What Is Jet Lag

 

Jet lag Signs Symptoms And Treatment

Jet lag is the name given to a range of symptoms experienced whilst trying to adapt to a new light-dark schedule. After your international flight enters a new time zone your internal body clocks find it difficult to adjust.

jetlag

Your natural 24 hour body clocks influence sleeping and waking patterns (circadian rhythms) which have adapted to your normal time zone; these are influenced by light and social interaction. When you change time zones you will still wake up and feel tired at your preset times but these times will be inaccurate in the new time zone.

Example

  • You are in Australia and usually wake up at 6am and feel tired at 11pm
  • You fly to New York leaving 9am Thursday the 6th of May
  • The flight is around 20 hours so around 11pm Australia time you will feel tired and may take a nap on the plane.
  • You then arrive in New York at 7pm on Wednesday the 5th of May
  • You should be getting ready for bed at 11pm which is in four hours New York time but your body clock is still set to Australia time so it thinks it is 9am and has no intentions of preparing for bed – your body clock is ready to start the day.

 As you can see it is confusing just reading the example. Your body clock needs to digest all of this new information and then adapt to it. This can take anything from a couple of days to a week.

Note:

Jet lag symptoms are generally reported as being worse for easterly flights compared with westerly flights crossing the same number of time zones.

If you cross 1-2 time zones most people will not experience jet lag. If you cross 3-6 time zones most people experience moderate jet lag and if you cross 7 – 12 different time zones most people will experience moderate to severe jet lag symptoms which may including:

 

Most Common Symptoms

  • Sleep Disturbance – hard to stay awake during the day, hard to sleep at night, poor sleep quality
  • Memory and concentration problems

 

Other Symptoms

  • indigestion
  • diarrhea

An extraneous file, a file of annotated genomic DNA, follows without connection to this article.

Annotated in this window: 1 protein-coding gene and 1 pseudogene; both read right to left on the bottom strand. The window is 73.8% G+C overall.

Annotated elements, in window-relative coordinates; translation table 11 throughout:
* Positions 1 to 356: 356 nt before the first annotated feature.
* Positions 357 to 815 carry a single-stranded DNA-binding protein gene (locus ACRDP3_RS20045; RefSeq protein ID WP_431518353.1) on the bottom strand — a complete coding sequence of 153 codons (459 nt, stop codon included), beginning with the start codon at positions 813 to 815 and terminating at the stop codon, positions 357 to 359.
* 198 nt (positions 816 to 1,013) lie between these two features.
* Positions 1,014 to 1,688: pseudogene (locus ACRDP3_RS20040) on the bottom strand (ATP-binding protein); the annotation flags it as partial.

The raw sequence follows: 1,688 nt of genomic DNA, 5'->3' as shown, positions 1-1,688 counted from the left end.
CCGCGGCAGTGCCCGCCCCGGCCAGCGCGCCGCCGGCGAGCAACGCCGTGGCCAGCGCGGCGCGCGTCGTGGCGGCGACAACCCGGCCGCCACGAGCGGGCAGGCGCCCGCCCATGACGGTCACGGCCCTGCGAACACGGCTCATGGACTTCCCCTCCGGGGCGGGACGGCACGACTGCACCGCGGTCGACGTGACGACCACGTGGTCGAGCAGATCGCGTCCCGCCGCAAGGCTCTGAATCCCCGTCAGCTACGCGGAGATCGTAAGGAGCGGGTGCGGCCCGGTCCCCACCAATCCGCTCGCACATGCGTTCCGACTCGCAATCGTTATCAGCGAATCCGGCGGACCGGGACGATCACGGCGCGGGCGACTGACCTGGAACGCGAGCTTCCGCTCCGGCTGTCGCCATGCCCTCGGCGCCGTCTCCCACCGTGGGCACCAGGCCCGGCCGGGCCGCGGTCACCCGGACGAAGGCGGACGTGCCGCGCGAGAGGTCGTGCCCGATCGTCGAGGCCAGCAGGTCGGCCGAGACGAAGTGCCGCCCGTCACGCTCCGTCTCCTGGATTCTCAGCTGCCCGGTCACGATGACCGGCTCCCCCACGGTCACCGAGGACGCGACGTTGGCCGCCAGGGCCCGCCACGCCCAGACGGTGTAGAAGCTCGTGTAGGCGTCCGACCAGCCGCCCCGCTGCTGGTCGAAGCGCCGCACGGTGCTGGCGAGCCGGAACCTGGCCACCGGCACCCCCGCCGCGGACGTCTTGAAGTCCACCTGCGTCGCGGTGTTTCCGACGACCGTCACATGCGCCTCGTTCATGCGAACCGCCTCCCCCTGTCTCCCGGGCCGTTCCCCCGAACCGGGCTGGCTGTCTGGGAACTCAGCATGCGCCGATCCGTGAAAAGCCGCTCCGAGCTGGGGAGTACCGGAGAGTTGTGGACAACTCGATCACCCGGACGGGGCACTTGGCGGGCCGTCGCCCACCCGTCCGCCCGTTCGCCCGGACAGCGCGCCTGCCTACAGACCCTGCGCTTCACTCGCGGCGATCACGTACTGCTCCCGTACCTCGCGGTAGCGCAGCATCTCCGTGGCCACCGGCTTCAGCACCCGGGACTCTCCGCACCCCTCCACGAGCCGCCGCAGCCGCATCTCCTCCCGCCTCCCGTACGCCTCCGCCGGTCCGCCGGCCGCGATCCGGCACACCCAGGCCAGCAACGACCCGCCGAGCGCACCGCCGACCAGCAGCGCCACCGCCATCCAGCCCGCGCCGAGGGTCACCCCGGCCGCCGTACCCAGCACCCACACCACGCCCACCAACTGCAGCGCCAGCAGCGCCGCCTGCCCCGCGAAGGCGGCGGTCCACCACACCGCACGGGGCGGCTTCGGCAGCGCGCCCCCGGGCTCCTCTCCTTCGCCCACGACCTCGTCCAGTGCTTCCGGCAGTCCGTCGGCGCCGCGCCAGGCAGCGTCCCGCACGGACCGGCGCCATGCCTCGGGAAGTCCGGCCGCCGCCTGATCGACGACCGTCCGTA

• constipation
  • loss of appetite
  • Nausea
  • lightheadedness
  • feeling disorientated
  • confusion
  • clumsiness
  • irritability
  • anxiety 
  • lethargy (lack of energy)
  • headaches
  • sweating
  • muscle soreness
  • irregular periods in women who travel frequently
  • generally feeling unwell

 

Treating jet lag

There is no magic pill and no conclusive studies have been done on jet lag cures, but a few common sense approaches may help alleviate the discomfort.

 

When you arrive at your destination:

  • Establish a new routine as fast as possible – eat and sleep at your normal times. If you went to bed at 11pm Australian time, start going to bed at 11pm in the new time zone
  • Don’t sleep when you arrive because you are tired. Wait until the normal time (as above)
  • Your natural body clocks are influenced by light and social interaction so go outside and socialize, this may help speed things up

Consider melatonin.

Melatonin is a  naturally secreted hormone which helps regulate our circadian rhythms so that we sleep at night.

There is no conclusive evidence that medications containing melatonin have any effect on jet lag and you may experience side effects.

  • Headaches
  • Dizziness
  • Day time sleepiness

May Interact With:

  • Anticoagulants (blood thinning medications)
  • Immunosuppressants (medications that suppress the immune system)
  • Diabetes medications
  • Birth control pills
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